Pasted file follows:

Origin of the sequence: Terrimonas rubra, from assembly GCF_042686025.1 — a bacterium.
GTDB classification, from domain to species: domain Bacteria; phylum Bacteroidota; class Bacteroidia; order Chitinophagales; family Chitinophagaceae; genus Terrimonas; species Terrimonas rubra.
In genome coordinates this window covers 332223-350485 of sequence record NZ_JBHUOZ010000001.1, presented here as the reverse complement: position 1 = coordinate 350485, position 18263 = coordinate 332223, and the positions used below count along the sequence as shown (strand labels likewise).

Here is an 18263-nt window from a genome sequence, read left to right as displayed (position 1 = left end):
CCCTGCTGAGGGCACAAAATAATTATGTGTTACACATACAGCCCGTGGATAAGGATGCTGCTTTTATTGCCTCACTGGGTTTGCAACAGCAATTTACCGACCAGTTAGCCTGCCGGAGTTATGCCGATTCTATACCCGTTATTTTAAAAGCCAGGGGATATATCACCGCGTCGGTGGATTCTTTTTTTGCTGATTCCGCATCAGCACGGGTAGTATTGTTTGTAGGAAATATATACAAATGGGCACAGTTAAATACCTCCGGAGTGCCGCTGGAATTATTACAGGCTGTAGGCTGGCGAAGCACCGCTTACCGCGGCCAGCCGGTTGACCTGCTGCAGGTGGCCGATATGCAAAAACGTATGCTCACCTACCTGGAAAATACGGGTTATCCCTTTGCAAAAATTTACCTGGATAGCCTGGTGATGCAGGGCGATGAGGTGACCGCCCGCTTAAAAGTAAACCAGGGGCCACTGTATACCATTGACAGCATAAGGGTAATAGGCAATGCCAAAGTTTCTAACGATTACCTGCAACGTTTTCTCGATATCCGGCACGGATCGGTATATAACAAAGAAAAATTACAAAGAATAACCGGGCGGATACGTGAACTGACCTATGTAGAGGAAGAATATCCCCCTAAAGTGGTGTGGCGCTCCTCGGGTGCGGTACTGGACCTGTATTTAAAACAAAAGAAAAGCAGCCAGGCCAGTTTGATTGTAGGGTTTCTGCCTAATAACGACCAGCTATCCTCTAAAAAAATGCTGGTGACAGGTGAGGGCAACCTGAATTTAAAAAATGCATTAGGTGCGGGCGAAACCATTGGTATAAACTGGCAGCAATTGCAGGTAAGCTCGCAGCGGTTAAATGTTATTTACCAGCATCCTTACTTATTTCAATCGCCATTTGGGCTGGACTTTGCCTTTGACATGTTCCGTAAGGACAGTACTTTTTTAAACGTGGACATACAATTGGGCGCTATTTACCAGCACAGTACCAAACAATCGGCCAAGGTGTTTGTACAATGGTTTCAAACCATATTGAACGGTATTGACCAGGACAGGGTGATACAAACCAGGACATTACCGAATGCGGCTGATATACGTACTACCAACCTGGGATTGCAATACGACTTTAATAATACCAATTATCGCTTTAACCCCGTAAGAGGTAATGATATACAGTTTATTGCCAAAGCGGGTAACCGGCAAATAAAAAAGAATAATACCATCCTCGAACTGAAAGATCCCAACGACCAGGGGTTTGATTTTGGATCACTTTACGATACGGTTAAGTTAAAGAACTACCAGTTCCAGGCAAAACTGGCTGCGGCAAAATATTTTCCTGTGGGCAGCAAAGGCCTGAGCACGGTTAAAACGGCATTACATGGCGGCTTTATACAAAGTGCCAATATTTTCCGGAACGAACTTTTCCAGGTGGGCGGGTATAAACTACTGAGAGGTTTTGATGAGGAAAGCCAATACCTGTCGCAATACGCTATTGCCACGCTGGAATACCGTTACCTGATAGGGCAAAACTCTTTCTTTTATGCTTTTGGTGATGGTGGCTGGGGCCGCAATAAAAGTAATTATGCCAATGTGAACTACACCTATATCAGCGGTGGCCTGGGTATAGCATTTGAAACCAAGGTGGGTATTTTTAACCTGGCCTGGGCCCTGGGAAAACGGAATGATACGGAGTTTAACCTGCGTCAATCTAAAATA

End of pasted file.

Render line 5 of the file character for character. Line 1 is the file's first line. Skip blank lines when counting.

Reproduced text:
CCCTGCTGAGGGCACAAAATAATTATGTGTTACACATACAGCCCGTGGATAAGGATGCTGCTTTTATTGCCTCACTGGGTTTGCAACAGCAATTTACCGACCAGTTAGCCTGCCGGAGTTATGCCGATTCTATACCCGTTATTTTAAAAGCCAGGGGATATATCACCGCGTCGGTGGATTCTTTTTTTGCTGATTCCGCATCAGCACGGGTAGTATTGTTTGTAGGAAATATATACAAATGGGCACAGTTAAATACCTCCGGAGTGCCGCTGGAATTATTACAGGCTGTAGGCTGGCGAAGCACCGCTTACCGCGGCCAGCCGGTTGACCTGCTGCAGGTGGCCGATATGCAAAAACGTATGCTCACCTACCTGGAAAATACGGGTTATCCCTTTGCAAAAATTTACCTGGATAGCCTGGTGATGCAGGGCGATGAGGTGACCGCCCGCTTAAAAGTAAACCAGGGGCCACTGTATACCATTGACAGCATAAGGGTAATAGGCAATGCCAAAGTTTCTAACGATTACCTGCAACGTTTTCTCGATATCCGGCACGGATCGGTATATAACAAAGAAAAATTACAAAGAATAACCGGGCGGATACGTGAACTGACCTATGTAGAGGAAGAATATCCCCCTAAAGTGGTGTGGCGCTCCTCGGGTGCGGTACTGGACCTGTATTTAAAACAAAAGAAAAGCAGCCAGGCCAGTTTGATTGTAGGGTTTCTGCCTAATAACGACCAGCTATCCTCTAAAAAAATGCTGGTGACAGGTGAGGGCAACCTGAATTTAAAAAATGCATTAGGTGCGGGCGAAACCATTGGTATAAACTGGCAGCAATTGCAGGTAAGCTCGCAGCGGTTAAATGTTATTTACCAGCATCCTTACTTATTTCAATCGCCATTTGGGCTGGACTTTGCCTTTGACATGTTCCGTAAGGACAGTACTTTTTTAAACGTGGACATACAATTGGGCGCTATTTACCAGCACAGTACCAAACAATCGGCCAAGGTGTTTGTACAATGGTTTCAAACCATATTGAACGGTATTGACCAGGACAGGGTGATACAAACCAGGACATTACCGAATGCGGCTGATATACGTACTACCAACCTGGGATTGCAATACGACTTTAATAATACCAATTATCGCTTTAACCCCGTAAGAGGTAATGATATACAGTTTATTGCCAAAGCGGGTAACCGGCAAATAAAAAAGAATAATACCATCCTCGAACTGAAAGATCCCAACGACCAGGGGTTTGATTTTGGATCACTTTACGATACGGTTAAGTTAAAGAACTACCAGTTCCAGGCAAAACTGGCTGCGGCAAAATATTTTCCTGTGGGCAGCAAAGGCCTGAGCACGGTTAAAACGGCATTACATGGCGGCTTTATACAAAGTGCCAATATTTTCCGGAACGAACTTTTCCAGGTGGGCGGGTATAAACTACTGAGAGGTTTTGATGAGGAAAGCCAATACCTGTCGCAATACGCTATTGCCACGCTGGAATACCGTTACCTGATAGGGCAAAACTCTTTCTTTTATGCTTTTGGTGATGGTGGCTGGGGCCGCAATAAAAGTAATTATGCCAATGTGAACTACACCTATATCAGCGGTGGCCTGGGTATAGCATTTGAAACCAAGGTGGGTATTTTTAACCTGGCCTGGGCCCTGGGAAAACGGAATGATACGGAGTTTAACCTGCGTCAATCTAAAATA